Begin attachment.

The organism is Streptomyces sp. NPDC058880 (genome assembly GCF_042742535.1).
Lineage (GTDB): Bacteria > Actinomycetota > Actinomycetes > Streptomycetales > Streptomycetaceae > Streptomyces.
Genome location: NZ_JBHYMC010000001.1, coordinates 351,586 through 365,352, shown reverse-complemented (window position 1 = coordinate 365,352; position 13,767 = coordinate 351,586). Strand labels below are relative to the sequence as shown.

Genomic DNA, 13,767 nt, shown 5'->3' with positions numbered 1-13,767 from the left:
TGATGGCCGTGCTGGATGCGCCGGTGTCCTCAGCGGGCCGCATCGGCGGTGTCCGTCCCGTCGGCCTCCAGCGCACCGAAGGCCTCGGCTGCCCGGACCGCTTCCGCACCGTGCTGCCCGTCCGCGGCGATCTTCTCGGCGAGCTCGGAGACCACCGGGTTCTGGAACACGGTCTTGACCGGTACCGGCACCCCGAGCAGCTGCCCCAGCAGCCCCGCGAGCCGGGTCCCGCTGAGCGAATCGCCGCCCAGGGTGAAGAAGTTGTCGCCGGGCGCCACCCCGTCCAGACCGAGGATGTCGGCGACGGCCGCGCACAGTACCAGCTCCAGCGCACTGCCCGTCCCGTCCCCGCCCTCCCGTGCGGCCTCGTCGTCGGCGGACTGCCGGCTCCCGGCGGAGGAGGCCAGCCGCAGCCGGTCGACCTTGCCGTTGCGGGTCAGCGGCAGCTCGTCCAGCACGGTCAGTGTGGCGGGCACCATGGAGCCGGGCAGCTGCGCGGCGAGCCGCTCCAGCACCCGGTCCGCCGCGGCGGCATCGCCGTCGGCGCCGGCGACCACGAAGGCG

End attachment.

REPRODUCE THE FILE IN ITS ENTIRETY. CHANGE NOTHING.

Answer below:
The organism is Streptomyces sp. NPDC058880 (genome assembly GCF_042742535.1).
Lineage (GTDB): Bacteria > Actinomycetota > Actinomycetes > Streptomycetales > Streptomycetaceae > Streptomyces.
Genome location: NZ_JBHYMC010000001.1, coordinates 351,586 through 365,352, shown reverse-complemented (window position 1 = coordinate 365,352; position 13,767 = coordinate 351,586). Strand labels below are relative to the sequence as shown.

Genomic DNA, 13,767 nt, shown 5'->3' with positions numbered 1-13,767 from the left:
TGATGGCCGTGCTGGATGCGCCGGTGTCCTCAGCGGGCCGCATCGGCGGTGTCCGTCCCGTCGGCCTCCAGCGCACCGAAGGCCTCGGCTGCCCGGACCGCTTCCGCACCGTGCTGCCCGTCCGCGGCGATCTTCTCGGCGAGCTCGGAGACCACCGGGTTCTGGAACACGGTCTTGACCGGTACCGGCACCCCGAGCAGCTGCCCCAGCAGCCCCGCGAGCCGGGTCCCGCTGAGCGAATCGCCGCCCAGGGTGAAGAAGTTGTCGCCGGGCGCCACCCCGTCCAGACCGAGGATGTCGGCGACGGCCGCGCACAGTACCAGCTCCAGCGCACTGCCCGTCCCGTCCCCGCCCTCCCGTGCGGCCTCGTCGTCGGCGGACTGCCGGCTCCCGGCGGAGGAGGCCAGCCGCAGCCGGTCGACCTTGCCGTTGCGGGTCAGCGGCAGCTCGTCCAGCACGGTCAGTGTGGCGGGCACCATGGAGCCGGGCAGCTGCGCGGCGAGCCGCTCCAGCACCCGGTCCGCCGCGGCGGCATCGCCGTCGGCGCCGGCGACCACGAAGGCG